Ever looked up at the sky, that beautiful black sky filled with the wondrous tiny specks of light we have come to call stars – and previously worshipped as gods – and wondered how they come about? If you haven’t, you should! For they are mighty and powerful, dangerous but fasinating but, most of all, just mesmerising. Thus, I shall today fulfill that wish of yours.
In order to gain any understanding about stars at all, we need to first clear out a myth that many, especially the younger ones – because this is actually what they are taught in school! – and those without a background in Physics believe: that gravity if the pull of the Earth on an object. Wrong! Gravity is a force of attraction between any two objects which have a mass. As such, there is a force of attraction between you and the chair you’re sitting on, the monitor you’re using to look at this post and everything else you can imagine, from the tiniest specks of dust to the Earth itself. In most cases, this is not noticeable but when you have a mass as large as the Earth and yourself, with there being a relatively tiny distance between the two bodies, you can clearly see the force playing its part, which is why we are stuck to the surface of the Earth and not floating and why astronauts are seen jumping around on the moon (it has a smaller mass than the Earth so while they are still pulled back to the surface, the force is nowhere near as strong as the pull of the Earth). Thus, the very first point to understand is that the Earth’s pull is only an example of gravity at work, it is not the very definition of gravity, just as Messi is an example of a footballer; he isn’t the very concept of being a footballer (though, I’m sure some of his fans might disagree…).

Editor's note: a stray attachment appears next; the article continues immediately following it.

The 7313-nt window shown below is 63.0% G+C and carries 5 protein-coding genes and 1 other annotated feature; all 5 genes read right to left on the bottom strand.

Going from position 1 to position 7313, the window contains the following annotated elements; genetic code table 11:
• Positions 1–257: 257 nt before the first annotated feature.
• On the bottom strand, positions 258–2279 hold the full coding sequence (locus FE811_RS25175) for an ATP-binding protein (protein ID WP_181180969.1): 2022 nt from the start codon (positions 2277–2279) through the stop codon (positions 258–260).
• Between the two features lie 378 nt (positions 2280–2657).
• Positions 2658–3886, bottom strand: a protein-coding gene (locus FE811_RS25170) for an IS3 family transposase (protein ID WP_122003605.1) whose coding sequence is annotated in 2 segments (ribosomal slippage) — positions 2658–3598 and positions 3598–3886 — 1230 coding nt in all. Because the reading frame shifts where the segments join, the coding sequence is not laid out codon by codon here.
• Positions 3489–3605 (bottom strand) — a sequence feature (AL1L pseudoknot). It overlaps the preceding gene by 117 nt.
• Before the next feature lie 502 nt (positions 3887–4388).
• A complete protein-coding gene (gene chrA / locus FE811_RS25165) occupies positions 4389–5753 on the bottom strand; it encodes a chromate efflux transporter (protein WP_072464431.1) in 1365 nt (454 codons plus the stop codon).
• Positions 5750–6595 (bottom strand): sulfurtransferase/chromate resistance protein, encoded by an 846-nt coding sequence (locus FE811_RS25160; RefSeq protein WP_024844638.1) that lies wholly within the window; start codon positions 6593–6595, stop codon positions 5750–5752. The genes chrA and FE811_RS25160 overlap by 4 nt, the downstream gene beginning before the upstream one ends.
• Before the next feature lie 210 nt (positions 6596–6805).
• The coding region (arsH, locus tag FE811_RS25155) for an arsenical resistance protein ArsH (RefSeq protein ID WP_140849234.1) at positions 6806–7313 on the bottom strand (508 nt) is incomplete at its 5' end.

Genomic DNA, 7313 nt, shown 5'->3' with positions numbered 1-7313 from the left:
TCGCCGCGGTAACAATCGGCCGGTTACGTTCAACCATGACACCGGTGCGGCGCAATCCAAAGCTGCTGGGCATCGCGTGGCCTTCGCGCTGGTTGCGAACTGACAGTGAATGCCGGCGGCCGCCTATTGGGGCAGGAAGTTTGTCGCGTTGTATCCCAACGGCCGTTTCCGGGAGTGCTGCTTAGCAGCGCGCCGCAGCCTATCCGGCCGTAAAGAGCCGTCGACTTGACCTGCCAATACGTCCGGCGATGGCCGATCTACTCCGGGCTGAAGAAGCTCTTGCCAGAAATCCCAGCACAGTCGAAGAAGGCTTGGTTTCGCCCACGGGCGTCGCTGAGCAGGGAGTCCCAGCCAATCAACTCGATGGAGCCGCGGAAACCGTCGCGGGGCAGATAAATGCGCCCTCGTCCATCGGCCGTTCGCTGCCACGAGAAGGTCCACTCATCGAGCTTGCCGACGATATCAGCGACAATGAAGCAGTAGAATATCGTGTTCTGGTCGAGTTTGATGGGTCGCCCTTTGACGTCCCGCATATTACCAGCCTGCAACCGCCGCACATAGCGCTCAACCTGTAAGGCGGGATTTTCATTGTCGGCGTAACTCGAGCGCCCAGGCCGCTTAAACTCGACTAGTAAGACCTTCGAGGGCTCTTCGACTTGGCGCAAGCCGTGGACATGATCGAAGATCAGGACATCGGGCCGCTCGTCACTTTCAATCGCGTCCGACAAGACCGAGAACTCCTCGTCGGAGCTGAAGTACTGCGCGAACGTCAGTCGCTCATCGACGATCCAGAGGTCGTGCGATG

With that done, we can now proceed to the formation of stars. Millions of years ago, in a nebula far, far away, there existed a cloud of gas and dust, tiny particles in the millions of bazillions, all attracting each other due to the force of gravity. Gas being gas, however, was, as always, rebellious and wanted to move out. And, so we see the ultimate game of tug-of-war, with the gravity pulling the particles in toward each other and the gas pressure pushing outwards. As long as the two are equal, the cloud will stay in an equilibrium (a state called hydrostatic equilibrium) but, often, the combined mass of the cloud is so huge that the gas pressure is no longer able to sustain it and we experience gravitational collapse, whereby the cloud collapse on itself and we see many spherical bobs of gas – baby stars, if you will. As these bobs collapse and the gas partciles are pulled further in toward the core, there is, due to a number of processes which would be too technical to discuss here, an increase in temperature. And, whenever temperature increases, what else does? Gas pressure, of course! Thus, we have a new lease on life, with the greater pressure being able to counteract the gravitational pull a bit better, though still not entirely.
This tug of war continues, with gas pressure mostly losing until the temperatures in the core are hot enough for fusion to occur and the temperature of the gas is high enough for the kinetic pressure of the gas to counteract further collapse. And, thus, we see the beginning of the life of a star (and, a return to hydrostatic equilibrium)!